Dirty Chick Adventures of an Unlikely Farmer

Biographies

Maria Meneghini Callas By Michael Scott
Dirty Chick: Adventures of an Unlikely Farmer by Antonia Murphy
Making Marie Curie: Intellectual Property and Celebrity Culture in an Age of Information (science.culture) by Eva Hemmungs Wirtén
Eating Viet Nam: Dispatches from a Blue Plastic Table by Graham Holliday

Maria Meneghini Callas By Michael Scott

1992 | 320 Pages | ISBN: 1555531466 | PDF | 24 MB

“Along with John Ardoin’s The Callas Legacy, this is the essential work about the most remarkable and disturbing singer to emerge after World War II.” — Opera News

Dirty Chick: Adventures of an Unlikely Farmer by Antonia Murphy

2015 | ISBN: 1592409059 | English | 272 pages | EPUB | 0.65 MB

“One month into our stay, we’d managed to dispatch most of our charges. We executed the chickens. One of the cats disappeared, clearly disgusted with our urban ways. And Lucky [the cow] was escaping almost daily. It seemed we didn’t have much of a talent for farming. And we still had eleven months to go.”
Antonia Murphy, you might say, is an unlikely farmer. Born and bred in San Francisco, she spent much of her life as a liberal urban cliché, and her interactions with the animal kingdom rarely extended past dinner.
But then she became a mother. And when her eldest son was born with a rare, mysterious genetic condition, she and her husband, Peter, decided it was time to slow down and find a supportive community. So the Murphys moved to Purua, New Zealand—a rural area where most residents maintained private farms, complete with chickens, goats, and (this being New Zealand) sheep. The result was a comic disaster, and when one day their son had a medical crisis, it was also a little bit terrifying.
Dirty Chick chronicles Antonia’s first year of life as an artisan farmer. Having bought into the myth that farming is a peaceful, fulfilling endeavor that allows one to commune with nature and live the way humans were meant to live, Antonia soon realized that the reality is far dirtier and way more disgusting than she ever imagined. Among the things she learned the hard way: Cows are prone to a number of serious bowel ailments, goat mating involves an astounding amount of urine, and roosters are complete and unredeemable assholes.
But for all its traumas, Antonia quickly embraced farm life, getting drunk on homemade wine (it doesn’t cause hangovers!), making cheese (except for the cat hair, it’s a tremendously satisfying hobby), and raising a baby lamb (which was addictively cute until it grew into a sheep). Along the way, she met locals as colorful as the New Zealand countryside, including a seasoned farmer who took a dim view of Antonia’s novice attempts, a Maori man so handy he could survive a zombie apocalypse, and a woman proficient in sculpting alpaca heads made from their own wool.’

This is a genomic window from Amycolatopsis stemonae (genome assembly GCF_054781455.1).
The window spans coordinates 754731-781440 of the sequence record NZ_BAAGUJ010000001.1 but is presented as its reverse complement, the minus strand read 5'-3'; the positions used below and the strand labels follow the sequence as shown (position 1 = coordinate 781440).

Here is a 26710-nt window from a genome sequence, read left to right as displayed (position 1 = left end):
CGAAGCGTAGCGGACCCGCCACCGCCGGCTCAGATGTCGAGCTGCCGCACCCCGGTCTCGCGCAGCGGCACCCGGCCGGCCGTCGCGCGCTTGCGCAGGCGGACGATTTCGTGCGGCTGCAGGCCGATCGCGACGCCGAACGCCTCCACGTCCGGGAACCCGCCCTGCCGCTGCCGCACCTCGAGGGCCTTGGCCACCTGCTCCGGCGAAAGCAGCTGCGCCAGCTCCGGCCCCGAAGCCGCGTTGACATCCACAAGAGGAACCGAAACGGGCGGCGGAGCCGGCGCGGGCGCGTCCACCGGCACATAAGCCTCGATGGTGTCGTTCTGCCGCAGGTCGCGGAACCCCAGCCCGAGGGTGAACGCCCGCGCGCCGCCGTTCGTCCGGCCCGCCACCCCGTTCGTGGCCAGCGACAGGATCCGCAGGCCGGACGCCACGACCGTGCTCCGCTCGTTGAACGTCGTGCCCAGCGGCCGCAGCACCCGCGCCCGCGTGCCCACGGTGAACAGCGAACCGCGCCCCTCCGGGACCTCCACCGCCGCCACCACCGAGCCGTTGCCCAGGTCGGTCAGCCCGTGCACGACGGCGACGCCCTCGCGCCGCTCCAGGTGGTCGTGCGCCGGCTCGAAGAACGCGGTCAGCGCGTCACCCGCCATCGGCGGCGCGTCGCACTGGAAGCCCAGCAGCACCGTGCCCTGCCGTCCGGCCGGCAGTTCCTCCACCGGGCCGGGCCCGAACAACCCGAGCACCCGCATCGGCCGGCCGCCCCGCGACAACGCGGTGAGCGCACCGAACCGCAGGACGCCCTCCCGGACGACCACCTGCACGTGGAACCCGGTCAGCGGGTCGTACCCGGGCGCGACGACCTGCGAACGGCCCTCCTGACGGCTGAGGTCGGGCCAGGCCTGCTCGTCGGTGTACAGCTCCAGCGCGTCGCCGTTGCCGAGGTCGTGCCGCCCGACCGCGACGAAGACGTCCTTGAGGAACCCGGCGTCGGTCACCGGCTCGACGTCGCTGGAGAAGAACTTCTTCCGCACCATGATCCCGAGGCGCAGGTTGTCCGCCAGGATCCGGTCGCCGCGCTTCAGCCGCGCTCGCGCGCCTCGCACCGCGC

Part family drama, part cultural study, and part cautionary tale, Dirty Chick will leave you laughing, cringing, and rooting for an unconventional heroine.

Making Marie Curie: Intellectual Property and Celebrity Culture in an Age of Information (science.culture) by Eva Hemmungs Wirtén

2015 | ISBN: 022623584X | English | 248 pages | PDF | 0.8 MB

In many ways, Marie Curie represents modern science. Her considerable lifetime achievements—the first woman to be awarded a Nobel Prize, the only woman to be awarded the Prize in two fields, and the only person to be awarded Nobel Prizes in multiple sciences—are studied by schoolchildren across the world. When, in 2009, the New Scientist carried out a poll for the “Most Inspirational Female Scientist of All Time,” the result was a foregone conclusion: Marie Curie trounced her closest runner-up, Rosalind Franklin, winning double the number of Franklin’s votes. She is a role model to women embarking on a career in science, the pride of two nations—Poland and France—and, not least of all, a European Union brand for excellence in science.